Home World Anglo-Eastern is pleased to note that none of their vessels in management...

Anglo-Eastern is pleased to note that none of their vessels in management have been infected by the virus to date

Capt. Bjorn Hojgaard, Chief Executive Officer, Anglo-Eastern

Two months have passed since the world pretty much closed down in response to the Covid-19 pandemic, and I am pleased to note that none of our vessels in management have been infected by the virus to date.

But, very regrettably, seafarers have been confined to their ships since late March, with
only very limited crew relief being allowed to take place. Let me state it unequivocally:
That is not acceptable, and the issue of crew relief has been front and centre of our
senior management discussions on a daily basis these past few months.

We are faced with three principal bottlenecks: The port of call must allow relief crew to come through from their home countries, and off-signers to disembark and travel back to their homes. The home countries must allow movement across their borders, as well as within. And finally, we need commercial airlines serving the corridors that are necessary to actually move people over great distances. Except for some very exceptional circumstances, these three bottlenecks have remained predominantly closed over the past few weeks, preventing most overdue crew from being relieved.

I would like to unreservedly apologise to every crew member currently overdue. We really do understand the difficulty this puts many of you and your families in, while at the same time we realise your colleagues ashore may be in urgent need of a contract and the income that comes along with that. It goes without saying that we would like nothing more than being able to bring relief crew onboard and see you all go home safe upon the
completion of your contracts. It is not for a lack of trying!

The entire Anglo-Eastern shore team is working extremely hard to open the bottlenecks, both on a practical level, but also in using our political clout through associations where we can leverage the entire industry in lobbying for the special treatment of seafarers. Medical staff worldwide are lauded as critical workers for their sacrifices as they tirelessly, and at great health risk to themselves, tend to patients in hospitals that are in many
cases overstretched. Similarly, we believe seafarers should be recognised as critical
workers, because of the heroic efforts you and your colleagues are taking to keep the world’s vital supply chains open, all at great personal cost.

You can help in shaping public perception of seafarers as critical workers by standing
tall, discharging your duties with pride and care, and in the knowledge that what you are doing is for a greater good – now more than ever before. You can also help by refusing to become ‘victims’ during this challenging period. Victims typically feel powerless and display attitudes of pessimism, self-pity and repressed anger. But that mentality is a choice.

As much as you may feel abandoned or treated unfairly, know that the whole world is being severely disrupted by the Covid-19 pandemic, with many people losing their lives and many more losing their livelihoods. Millions worldwide have lost their jobs, and some industries that were previously booming are now down for the count – and many will not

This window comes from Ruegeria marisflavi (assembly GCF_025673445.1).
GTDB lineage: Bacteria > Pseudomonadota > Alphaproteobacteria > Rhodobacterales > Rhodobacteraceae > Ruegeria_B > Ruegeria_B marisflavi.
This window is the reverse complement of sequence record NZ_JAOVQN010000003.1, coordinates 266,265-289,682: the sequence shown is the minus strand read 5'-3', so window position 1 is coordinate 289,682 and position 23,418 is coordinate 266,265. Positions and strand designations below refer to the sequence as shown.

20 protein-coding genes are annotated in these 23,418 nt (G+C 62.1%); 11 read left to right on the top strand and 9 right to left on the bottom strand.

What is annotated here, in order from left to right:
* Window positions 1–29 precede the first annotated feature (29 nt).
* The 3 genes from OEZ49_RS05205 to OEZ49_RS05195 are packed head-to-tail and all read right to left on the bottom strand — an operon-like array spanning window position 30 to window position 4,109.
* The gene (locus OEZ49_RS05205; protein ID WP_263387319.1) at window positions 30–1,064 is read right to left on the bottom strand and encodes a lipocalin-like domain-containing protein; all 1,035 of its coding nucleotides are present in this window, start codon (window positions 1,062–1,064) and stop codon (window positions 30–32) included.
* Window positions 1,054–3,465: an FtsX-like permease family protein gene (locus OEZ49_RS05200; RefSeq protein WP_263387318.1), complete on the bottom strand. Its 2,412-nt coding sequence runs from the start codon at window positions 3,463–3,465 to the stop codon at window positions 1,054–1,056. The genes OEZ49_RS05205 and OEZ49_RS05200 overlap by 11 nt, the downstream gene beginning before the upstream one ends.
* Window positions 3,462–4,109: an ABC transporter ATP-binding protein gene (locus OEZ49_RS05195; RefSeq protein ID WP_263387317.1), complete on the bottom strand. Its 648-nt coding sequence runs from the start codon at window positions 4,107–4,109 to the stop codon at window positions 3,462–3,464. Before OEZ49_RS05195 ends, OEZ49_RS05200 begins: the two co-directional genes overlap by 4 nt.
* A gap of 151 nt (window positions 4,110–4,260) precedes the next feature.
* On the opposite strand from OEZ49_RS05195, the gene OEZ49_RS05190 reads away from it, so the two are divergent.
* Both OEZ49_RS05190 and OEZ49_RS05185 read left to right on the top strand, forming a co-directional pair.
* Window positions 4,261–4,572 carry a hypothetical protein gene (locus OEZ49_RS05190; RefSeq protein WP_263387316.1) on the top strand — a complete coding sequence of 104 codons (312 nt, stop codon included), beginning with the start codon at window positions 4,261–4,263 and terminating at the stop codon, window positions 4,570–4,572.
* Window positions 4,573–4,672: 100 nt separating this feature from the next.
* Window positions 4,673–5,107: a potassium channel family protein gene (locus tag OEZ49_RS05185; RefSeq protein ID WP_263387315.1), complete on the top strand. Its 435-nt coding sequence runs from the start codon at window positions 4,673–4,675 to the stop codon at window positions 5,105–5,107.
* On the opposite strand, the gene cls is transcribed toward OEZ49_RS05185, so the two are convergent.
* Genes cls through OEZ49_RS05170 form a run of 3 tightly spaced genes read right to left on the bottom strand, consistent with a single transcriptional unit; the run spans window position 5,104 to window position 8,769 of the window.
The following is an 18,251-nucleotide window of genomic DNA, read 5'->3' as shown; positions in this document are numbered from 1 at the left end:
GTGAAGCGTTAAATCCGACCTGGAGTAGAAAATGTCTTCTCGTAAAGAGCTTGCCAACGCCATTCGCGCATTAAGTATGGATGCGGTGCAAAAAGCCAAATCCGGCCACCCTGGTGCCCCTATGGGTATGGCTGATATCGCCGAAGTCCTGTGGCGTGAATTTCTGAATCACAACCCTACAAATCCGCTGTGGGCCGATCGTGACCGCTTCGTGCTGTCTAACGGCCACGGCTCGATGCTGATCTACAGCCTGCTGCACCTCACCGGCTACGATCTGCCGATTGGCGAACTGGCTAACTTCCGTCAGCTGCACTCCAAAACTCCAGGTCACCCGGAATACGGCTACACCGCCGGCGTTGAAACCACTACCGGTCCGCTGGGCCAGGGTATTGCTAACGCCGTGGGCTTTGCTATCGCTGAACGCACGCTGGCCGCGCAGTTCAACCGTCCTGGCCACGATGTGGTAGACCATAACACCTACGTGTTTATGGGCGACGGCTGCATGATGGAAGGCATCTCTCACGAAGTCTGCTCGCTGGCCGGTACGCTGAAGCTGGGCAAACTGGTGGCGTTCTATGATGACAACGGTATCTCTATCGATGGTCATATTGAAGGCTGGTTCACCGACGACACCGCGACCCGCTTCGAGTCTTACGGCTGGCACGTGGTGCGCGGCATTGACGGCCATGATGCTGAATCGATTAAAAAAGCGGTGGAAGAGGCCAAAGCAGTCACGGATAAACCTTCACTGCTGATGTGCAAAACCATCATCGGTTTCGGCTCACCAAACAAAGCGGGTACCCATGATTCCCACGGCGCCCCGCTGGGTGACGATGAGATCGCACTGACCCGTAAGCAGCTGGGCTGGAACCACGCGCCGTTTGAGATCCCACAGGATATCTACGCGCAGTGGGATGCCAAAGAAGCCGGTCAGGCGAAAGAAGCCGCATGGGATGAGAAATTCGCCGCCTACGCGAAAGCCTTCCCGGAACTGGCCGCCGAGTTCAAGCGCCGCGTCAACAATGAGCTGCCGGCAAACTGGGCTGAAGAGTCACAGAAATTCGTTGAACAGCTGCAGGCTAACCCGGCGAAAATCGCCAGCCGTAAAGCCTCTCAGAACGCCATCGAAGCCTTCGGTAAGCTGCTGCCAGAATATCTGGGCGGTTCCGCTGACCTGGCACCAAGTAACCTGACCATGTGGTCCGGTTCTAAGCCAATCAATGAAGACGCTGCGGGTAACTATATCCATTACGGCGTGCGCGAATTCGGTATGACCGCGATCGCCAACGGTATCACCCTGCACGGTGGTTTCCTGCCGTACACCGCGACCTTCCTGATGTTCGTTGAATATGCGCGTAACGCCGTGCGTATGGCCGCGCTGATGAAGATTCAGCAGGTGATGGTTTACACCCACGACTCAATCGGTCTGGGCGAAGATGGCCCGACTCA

recover. Cargo ships, on the other hand, serve a vital need for the world to come through the crisis and will continue to be needed long after the pandemic is over. By shifting your perspective, it is possible to find the positives and gratitude in your situation, which in turn will give you strength to see you through the anxiety and uncertainty.

The Covid-19 pandemic has created a situation for which no playbook is available. And I don’t want to give you a false sense of hope in a time of very dynamic, even daily developments. But there are signs that the concerted efforts of authorities worldwide are
having an impact. The curve is flattening, medical responses are becoming better organised, and lockdowns are easing in certain parts of the world. We will continue to watch the situation closely and work with our colleagues in the shipping industry to put maximum pressure on regulators to ensure seafarers are indeed recognised as critical workers and given free passage to and from ship.

In the meantime, I am asking you to demonstrate to the world that seafarers are exceptionally resilient people, who persevere when others give up. Help us to help you by showing the world that you deserve critical worker status. Be proud of what you do. Behave as winners, not victims. You are the unsung heroes literally keeping the lights on in cities worldwide, stocking supermarket shelves, and equipping hospitals with the necessary medical supplies. Without ships, the world’s economy really would come to a halt and even more businesses would go under.

So, let’s help each other on board in coping with what I know is a difficult situation and reach out to your shore teams for assistance when needed. Everyone is determined to help as best as we can, and rest assured that we are absolutely committed to effect crew relief for each and every due crew member in the Anglo-Eastern fleet as soon as is
humanly possible. Stay safe, stay healthy.

Source: Angloeastern by Capt. Bjorn Hojgaard, Chief Executive Officer